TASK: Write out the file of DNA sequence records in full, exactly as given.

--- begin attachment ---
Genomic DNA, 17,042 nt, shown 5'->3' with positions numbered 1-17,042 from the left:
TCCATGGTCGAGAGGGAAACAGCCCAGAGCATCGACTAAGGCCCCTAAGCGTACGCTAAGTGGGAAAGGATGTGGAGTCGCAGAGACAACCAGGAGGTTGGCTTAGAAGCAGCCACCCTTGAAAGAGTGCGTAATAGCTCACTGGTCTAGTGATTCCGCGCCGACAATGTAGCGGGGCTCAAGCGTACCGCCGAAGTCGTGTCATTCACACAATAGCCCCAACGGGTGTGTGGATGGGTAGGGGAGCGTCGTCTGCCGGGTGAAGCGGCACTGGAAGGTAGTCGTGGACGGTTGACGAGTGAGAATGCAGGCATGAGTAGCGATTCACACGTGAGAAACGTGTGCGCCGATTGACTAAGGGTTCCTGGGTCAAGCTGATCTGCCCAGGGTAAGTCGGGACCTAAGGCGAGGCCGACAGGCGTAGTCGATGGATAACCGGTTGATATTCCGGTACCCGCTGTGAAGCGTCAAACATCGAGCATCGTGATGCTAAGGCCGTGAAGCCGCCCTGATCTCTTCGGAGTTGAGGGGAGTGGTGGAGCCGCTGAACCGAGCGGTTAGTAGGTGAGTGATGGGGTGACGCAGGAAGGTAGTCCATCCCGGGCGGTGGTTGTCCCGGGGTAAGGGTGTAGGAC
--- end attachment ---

Genomic DNA, 17,042 nt, shown 5'->3' with positions numbered 1-17,042 from the left:
TCCATGGTCGAGAGGGAAACAGCCCAGAGCATCGACTAAGGCCCCTAAGCGTACGCTAAGTGGGAAAGGATGTGGAGTCGCAGAGACAACCAGGAGGTTGGCTTAGAAGCAGCCACCCTTGAAAGAGTGCGTAATAGCTCACTGGTCTAGTGATTCCGCGCCGACAATGTAGCGGGGCTCAAGCGTACCGCCGAAGTCGTGTCATTCACACAATAGCCCCAACGGGTGTGTGGATGGGTAGGGGAGCGTCGTCTGCCGGGTGAAGCGGCACTGGAAGGTAGTCGTGGACGGTTGACGAGTGAGAATGCAGGCATGAGTAGCGATTCACACGTGAGAAACGTGTGCGCCGATTGACTAAGGGTTCCTGGGTCAAGCTGATCTGCCCAGGGTAAGTCGGGACCTAAGGCGAGGCCGACAGGCGTAGTCGATGGATAACCGGTTGATATTCCGGTACCCGCTGTGAAGCGTCAAACATCGAGCATCGTGATGCTAAGGCCGTGAAGCCGCCCTGATCTCTTCGGAGTTGAGGGGAGTGGTGGAGCCGCTGAACCGAGCGGTTAGTAGGTGAGTGATGGGGTGACGCAGGAAGGTAGTCCATCCCGGGCGGTGGTTGTCCCGGGGTAAGGGTGTAGGAC